Also indexed as: L-Ornithine-L-Aspartate, OA,
Ornithine, an amino acid, is manufactured
by the body when another amino acid, arginine,
is metabolized during the production of urea (a constituent of urine).
Where is it found?
As with amino acids in general, ornithine
is predominantly found in meat, fish,
dairy, and eggs. Western diets typically
provide 5 grams per day. The body also produces ornithine.
Ornithine has been used in
connection with the following conditions (refer to the individual
health concern for complete information):
(hepatic encephalopathy) (L-ornithine-L-aspartate)
Recovery from illness (ornithine alpha-ketoglutarate)
(for body composition and strength)
Who is likely to be deficient?
Since ornithine is produced by the body, a deficiency of this nonessential amino acid is unlikely, though depletion can occur
during growth or pregnancy, and after severe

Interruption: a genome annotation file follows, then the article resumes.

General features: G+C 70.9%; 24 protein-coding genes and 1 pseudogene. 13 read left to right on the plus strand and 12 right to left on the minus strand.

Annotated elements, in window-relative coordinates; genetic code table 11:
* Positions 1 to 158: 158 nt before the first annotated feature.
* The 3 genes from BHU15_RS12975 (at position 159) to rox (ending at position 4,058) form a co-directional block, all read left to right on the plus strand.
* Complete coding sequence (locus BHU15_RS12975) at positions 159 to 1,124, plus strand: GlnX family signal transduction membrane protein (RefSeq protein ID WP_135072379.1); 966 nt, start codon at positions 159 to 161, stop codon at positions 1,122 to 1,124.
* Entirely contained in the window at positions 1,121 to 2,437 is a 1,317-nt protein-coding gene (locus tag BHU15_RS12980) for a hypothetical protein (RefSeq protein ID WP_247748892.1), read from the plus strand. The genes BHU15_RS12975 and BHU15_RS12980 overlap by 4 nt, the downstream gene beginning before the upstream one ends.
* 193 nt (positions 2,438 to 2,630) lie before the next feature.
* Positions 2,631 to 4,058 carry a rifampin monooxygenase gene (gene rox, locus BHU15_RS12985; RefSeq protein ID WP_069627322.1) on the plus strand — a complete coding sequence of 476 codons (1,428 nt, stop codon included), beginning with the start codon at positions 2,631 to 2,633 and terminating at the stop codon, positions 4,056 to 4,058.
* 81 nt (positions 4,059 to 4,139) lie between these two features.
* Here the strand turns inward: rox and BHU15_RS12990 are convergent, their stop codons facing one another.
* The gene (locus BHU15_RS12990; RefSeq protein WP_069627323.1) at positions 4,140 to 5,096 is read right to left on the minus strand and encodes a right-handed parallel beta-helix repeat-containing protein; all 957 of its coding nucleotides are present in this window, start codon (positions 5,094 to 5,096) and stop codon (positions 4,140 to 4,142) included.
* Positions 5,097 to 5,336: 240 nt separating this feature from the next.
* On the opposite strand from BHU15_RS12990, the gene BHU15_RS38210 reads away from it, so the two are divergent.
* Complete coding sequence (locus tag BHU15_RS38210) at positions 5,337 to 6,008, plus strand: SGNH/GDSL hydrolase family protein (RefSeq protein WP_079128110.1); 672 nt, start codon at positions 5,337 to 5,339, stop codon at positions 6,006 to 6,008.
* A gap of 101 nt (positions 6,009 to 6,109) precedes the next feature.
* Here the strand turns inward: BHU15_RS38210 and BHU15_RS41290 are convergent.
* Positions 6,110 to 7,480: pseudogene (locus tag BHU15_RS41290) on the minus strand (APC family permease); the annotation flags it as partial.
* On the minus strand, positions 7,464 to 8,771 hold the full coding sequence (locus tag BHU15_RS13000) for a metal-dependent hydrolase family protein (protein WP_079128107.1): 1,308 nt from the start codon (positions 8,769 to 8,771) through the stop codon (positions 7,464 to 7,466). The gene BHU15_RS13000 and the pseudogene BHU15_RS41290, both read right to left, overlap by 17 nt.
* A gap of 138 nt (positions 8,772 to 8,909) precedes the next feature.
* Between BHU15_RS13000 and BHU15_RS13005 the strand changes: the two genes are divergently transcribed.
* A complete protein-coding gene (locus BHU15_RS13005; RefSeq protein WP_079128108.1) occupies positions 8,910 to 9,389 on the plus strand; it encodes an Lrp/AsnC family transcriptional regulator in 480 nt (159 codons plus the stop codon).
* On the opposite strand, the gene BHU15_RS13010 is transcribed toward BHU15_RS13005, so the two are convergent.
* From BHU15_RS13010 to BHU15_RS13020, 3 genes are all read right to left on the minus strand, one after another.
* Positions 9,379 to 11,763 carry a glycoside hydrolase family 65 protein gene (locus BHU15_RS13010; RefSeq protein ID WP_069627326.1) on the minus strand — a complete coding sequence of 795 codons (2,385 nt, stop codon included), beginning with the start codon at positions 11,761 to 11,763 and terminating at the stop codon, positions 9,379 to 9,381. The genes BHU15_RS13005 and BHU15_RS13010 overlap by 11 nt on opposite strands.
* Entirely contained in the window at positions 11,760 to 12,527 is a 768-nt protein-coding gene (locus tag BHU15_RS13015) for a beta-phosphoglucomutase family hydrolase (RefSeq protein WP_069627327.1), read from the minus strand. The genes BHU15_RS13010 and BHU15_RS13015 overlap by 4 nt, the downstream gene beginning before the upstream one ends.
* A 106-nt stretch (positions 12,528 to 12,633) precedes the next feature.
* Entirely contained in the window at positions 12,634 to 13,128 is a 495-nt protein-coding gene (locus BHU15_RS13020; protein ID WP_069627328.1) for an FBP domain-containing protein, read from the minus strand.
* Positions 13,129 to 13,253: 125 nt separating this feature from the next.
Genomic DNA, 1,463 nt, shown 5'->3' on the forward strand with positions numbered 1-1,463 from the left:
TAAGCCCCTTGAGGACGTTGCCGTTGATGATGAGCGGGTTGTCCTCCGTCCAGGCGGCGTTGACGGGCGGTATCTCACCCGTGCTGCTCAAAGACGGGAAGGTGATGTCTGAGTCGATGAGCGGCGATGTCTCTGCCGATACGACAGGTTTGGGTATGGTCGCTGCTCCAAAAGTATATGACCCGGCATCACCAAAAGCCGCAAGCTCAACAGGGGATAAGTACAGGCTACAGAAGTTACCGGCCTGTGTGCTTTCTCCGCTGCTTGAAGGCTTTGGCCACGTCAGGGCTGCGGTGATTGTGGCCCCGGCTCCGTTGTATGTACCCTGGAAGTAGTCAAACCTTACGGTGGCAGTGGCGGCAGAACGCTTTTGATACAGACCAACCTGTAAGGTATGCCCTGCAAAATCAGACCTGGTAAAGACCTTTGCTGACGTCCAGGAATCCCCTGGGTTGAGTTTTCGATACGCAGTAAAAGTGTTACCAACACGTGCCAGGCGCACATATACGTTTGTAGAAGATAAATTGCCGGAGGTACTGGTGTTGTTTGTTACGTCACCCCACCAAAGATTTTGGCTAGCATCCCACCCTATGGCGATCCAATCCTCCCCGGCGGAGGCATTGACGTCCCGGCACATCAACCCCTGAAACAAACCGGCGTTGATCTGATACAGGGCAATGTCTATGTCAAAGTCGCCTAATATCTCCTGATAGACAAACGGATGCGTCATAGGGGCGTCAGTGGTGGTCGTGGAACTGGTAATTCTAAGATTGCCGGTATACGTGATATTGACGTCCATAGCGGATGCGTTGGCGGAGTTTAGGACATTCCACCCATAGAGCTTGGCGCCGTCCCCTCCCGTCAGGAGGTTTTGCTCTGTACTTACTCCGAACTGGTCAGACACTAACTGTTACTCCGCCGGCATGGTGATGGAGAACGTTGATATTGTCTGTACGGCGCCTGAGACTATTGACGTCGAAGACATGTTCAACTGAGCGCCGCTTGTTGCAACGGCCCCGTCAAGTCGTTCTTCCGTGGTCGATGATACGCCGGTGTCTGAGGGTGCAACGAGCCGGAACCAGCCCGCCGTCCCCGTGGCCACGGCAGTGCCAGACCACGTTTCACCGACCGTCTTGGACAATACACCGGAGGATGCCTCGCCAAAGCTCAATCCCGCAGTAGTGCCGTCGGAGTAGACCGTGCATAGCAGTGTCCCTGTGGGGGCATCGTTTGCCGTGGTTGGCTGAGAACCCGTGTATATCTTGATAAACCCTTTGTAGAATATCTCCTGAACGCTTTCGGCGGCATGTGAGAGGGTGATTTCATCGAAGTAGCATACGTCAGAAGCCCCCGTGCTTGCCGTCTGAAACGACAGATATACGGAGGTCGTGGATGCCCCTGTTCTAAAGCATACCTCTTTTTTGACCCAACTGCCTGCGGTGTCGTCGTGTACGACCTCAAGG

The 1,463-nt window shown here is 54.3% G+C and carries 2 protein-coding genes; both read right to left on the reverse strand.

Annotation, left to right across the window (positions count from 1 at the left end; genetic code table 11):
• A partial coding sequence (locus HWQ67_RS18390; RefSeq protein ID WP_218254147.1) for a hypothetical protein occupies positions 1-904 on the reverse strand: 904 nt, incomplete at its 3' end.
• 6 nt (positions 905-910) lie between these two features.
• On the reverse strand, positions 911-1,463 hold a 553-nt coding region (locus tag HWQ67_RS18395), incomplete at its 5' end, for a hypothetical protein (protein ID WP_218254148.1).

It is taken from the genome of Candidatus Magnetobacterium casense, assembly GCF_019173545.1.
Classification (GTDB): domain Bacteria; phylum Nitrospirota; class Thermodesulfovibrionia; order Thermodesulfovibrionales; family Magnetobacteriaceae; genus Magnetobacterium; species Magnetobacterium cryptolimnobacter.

trauma or malnutrition.1
How much is usually taken?
Most people would not benefit from ornithine supplementation. In human research involving
ornithine, 5–10 grams are typically used per day, sometimes combined with arginine.
Are there any side effects or interactions?
No side effects have been reported with the use of ornithine, except for gastrointestinal
distress with intakes over 10 grams per day.
The presence of arginine is needed to
produce ornithine in the body, so higher levels of this amino acid should increase ornithine production.
At the time of writing, there were no well-known drug interactions
1. Zieve L. Conditional deficiencies of ornithine or arginine. J Am
Coll Nutr 1986;5:167–76. [review]